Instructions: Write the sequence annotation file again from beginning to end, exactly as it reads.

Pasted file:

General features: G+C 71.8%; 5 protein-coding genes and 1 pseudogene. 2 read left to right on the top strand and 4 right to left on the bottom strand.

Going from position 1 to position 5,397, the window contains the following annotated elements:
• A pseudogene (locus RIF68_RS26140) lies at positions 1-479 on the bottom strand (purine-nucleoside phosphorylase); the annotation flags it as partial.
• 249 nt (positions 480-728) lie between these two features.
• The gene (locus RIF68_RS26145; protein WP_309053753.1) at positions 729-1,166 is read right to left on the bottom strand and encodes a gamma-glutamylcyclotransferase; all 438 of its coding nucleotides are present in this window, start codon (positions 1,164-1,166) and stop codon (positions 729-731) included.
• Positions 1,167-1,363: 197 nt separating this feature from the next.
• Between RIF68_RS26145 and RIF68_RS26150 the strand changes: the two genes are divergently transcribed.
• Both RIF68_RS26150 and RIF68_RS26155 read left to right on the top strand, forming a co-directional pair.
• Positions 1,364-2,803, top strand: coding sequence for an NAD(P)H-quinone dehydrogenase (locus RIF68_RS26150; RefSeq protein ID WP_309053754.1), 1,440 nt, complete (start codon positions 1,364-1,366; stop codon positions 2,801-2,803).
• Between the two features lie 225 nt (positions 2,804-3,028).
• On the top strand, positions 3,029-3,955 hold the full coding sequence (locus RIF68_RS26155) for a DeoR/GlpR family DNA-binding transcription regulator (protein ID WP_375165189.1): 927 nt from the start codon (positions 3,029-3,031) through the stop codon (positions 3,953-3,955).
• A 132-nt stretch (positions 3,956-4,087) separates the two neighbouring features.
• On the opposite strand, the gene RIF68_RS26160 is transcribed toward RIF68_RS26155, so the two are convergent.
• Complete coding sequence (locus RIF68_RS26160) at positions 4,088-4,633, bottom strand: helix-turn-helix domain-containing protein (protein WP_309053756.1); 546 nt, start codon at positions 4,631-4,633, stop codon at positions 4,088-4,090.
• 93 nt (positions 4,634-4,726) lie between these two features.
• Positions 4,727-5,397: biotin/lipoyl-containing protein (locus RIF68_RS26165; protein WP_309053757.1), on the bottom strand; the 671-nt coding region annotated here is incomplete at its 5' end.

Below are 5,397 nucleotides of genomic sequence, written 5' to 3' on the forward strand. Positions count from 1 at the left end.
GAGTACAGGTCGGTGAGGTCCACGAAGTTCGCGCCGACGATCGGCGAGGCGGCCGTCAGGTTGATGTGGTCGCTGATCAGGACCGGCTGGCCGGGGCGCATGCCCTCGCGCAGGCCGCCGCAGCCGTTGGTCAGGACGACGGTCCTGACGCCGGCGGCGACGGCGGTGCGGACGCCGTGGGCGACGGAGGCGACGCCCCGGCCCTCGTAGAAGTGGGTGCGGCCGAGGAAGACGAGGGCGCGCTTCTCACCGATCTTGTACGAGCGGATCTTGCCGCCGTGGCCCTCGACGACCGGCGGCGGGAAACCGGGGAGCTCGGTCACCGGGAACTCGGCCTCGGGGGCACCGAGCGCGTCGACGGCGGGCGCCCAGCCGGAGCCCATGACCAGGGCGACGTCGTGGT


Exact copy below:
General features: G+C 71.8%; 5 protein-coding genes and 1 pseudogene. 2 read left to right on the top strand and 4 right to left on the bottom strand.

Going from position 1 to position 5,397, the window contains the following annotated elements:
• A pseudogene (locus RIF68_RS26140) lies at positions 1-479 on the bottom strand (purine-nucleoside phosphorylase); the annotation flags it as partial.
• 249 nt (positions 480-728) lie between these two features.
• The gene (locus RIF68_RS26145; protein WP_309053753.1) at positions 729-1,166 is read right to left on the bottom strand and encodes a gamma-glutamylcyclotransferase; all 438 of its coding nucleotides are present in this window, start codon (positions 1,164-1,166) and stop codon (positions 729-731) included.
• Positions 1,167-1,363: 197 nt separating this feature from the next.
• Between RIF68_RS26145 and RIF68_RS26150 the strand changes: the two genes are divergently transcribed.
• Both RIF68_RS26150 and RIF68_RS26155 read left to right on the top strand, forming a co-directional pair.
• Positions 1,364-2,803, top strand: coding sequence for an NAD(P)H-quinone dehydrogenase (locus RIF68_RS26150; RefSeq protein ID WP_309053754.1), 1,440 nt, complete (start codon positions 1,364-1,366; stop codon positions 2,801-2,803).
• Between the two features lie 225 nt (positions 2,804-3,028).
• On the top strand, positions 3,029-3,955 hold the full coding sequence (locus RIF68_RS26155) for a DeoR/GlpR family DNA-binding transcription regulator (protein ID WP_375165189.1): 927 nt from the start codon (positions 3,029-3,031) through the stop codon (positions 3,953-3,955).
• A 132-nt stretch (positions 3,956-4,087) separates the two neighbouring features.
• On the opposite strand, the gene RIF68_RS26160 is transcribed toward RIF68_RS26155, so the two are convergent.
• Complete coding sequence (locus RIF68_RS26160) at positions 4,088-4,633, bottom strand: helix-turn-helix domain-containing protein (protein WP_309053756.1); 546 nt, start codon at positions 4,631-4,633, stop codon at positions 4,088-4,090.
• 93 nt (positions 4,634-4,726) lie between these two features.
• Positions 4,727-5,397: biotin/lipoyl-containing protein (locus RIF68_RS26165; protein WP_309053757.1), on the bottom strand; the 671-nt coding region annotated here is incomplete at its 5' end.

Below are 5,397 nucleotides of genomic sequence, written 5' to 3' on the forward strand. Positions count from 1 at the left end.
GAGTACAGGTCGGTGAGGTCCACGAAGTTCGCGCCGACGATCGGCGAGGCGGCCGTCAGGTTGATGTGGTCGCTGATCAGGACCGGCTGGCCGGGGCGCATGCCCTCGCGCAGGCCGCCGCAGCCGTTGGTCAGGACGACGGTCCTGACGCCGGCGGCGACGGCGGTGCGGACGCCGTGGGCGACGGAGGCGACGCCCCGGCCCTCGTAGAAGTGGGTGCGGCCGAGGAAGACGAGGGCGCGCTTCTCACCGATCTTGTACGAGCGGATCTTGCCGCCGTGGCCCTCGACGACCGGCGGCGGGAAACCGGGGAGCTCGGTCACCGGGAACTCGGCCTCGGGGGCACCGAGCGCGTCGACGGCGGGCGCCCAGCCGGAGCCCATGACCAGGGCGACGTCGTGGT